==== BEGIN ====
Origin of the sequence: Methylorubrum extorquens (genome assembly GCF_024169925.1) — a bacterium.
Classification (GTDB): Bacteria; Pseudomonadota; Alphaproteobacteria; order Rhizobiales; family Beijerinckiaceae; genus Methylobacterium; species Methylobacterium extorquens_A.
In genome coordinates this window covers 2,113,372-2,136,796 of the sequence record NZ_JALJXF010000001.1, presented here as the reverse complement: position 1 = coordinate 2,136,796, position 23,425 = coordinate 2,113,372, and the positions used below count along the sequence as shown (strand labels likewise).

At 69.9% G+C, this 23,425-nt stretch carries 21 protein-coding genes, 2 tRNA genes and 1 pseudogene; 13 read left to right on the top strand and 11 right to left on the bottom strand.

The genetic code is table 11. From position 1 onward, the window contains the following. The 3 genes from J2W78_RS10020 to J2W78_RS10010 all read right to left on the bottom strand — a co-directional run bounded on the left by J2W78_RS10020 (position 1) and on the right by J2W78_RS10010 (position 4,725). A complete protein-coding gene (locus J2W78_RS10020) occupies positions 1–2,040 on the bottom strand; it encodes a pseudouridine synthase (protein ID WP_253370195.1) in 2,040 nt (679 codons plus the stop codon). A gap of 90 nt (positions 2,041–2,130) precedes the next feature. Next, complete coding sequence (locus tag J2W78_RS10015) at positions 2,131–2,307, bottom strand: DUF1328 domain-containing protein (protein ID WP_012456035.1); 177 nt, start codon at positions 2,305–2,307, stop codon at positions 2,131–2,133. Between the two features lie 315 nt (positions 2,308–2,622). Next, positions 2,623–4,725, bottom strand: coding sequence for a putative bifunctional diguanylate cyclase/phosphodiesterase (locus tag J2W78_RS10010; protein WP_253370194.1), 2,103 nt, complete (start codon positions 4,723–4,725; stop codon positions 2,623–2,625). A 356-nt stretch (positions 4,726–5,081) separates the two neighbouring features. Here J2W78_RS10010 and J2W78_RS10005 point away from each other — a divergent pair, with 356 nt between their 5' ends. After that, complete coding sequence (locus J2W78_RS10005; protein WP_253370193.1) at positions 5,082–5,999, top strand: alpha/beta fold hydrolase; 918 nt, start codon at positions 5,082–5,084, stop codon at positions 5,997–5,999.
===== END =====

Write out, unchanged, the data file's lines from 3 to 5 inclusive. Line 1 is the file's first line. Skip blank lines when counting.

In genome coordinates this window covers 2,113,372-2,136,796 of the sequence record NZ_JALJXF010000001.1, presented here as the reverse complement: position 1 = coordinate 2,136,796, position 23,425 = coordinate 2,113,372, and the positions used below count along the sequence as shown (strand labels likewise).

At 69.9% G+C, this 23,425-nt stretch carries 21 protein-coding genes, 2 tRNA genes and 1 pseudogene; 13 read left to right on the top strand and 11 right to left on the bottom strand.

The genetic code is table 11. From position 1 onward, the window contains the following. The 3 genes from J2W78_RS10020 to J2W78_RS10010 all read right to left on the bottom strand — a co-directional run bounded on the left by J2W78_RS10020 (position 1) and on the right by J2W78_RS10010 (position 4,725). A complete protein-coding gene (locus J2W78_RS10020) occupies positions 1–2,040 on the bottom strand; it encodes a pseudouridine synthase (protein ID WP_253370195.1) in 2,040 nt (679 codons plus the stop codon). A gap of 90 nt (positions 2,041–2,130) precedes the next feature. Next, complete coding sequence (locus tag J2W78_RS10015) at positions 2,131–2,307, bottom strand: DUF1328 domain-containing protein (protein ID WP_012456035.1); 177 nt, start codon at positions 2,305–2,307, stop codon at positions 2,131–2,133. Between the two features lie 315 nt (positions 2,308–2,622). Next, positions 2,623–4,725, bottom strand: coding sequence for a putative bifunctional diguanylate cyclase/phosphodiesterase (locus tag J2W78_RS10010; protein WP_253370194.1), 2,103 nt, complete (start codon positions 4,723–4,725; stop codon positions 2,623–2,625). A 356-nt stretch (positions 4,726–5,081) separates the two neighbouring features. Here J2W78_RS10010 and J2W78_RS10005 point away from each other — a divergent pair, with 356 nt between their 5' ends. After that, complete coding sequence (locus J2W78_RS10005; protein WP_253370193.1) at positions 5,082–5,999, top strand: alpha/beta fold hydrolase; 918 nt, start codon at positions 5,082–5,084, stop codon at positions 5,997–5,999.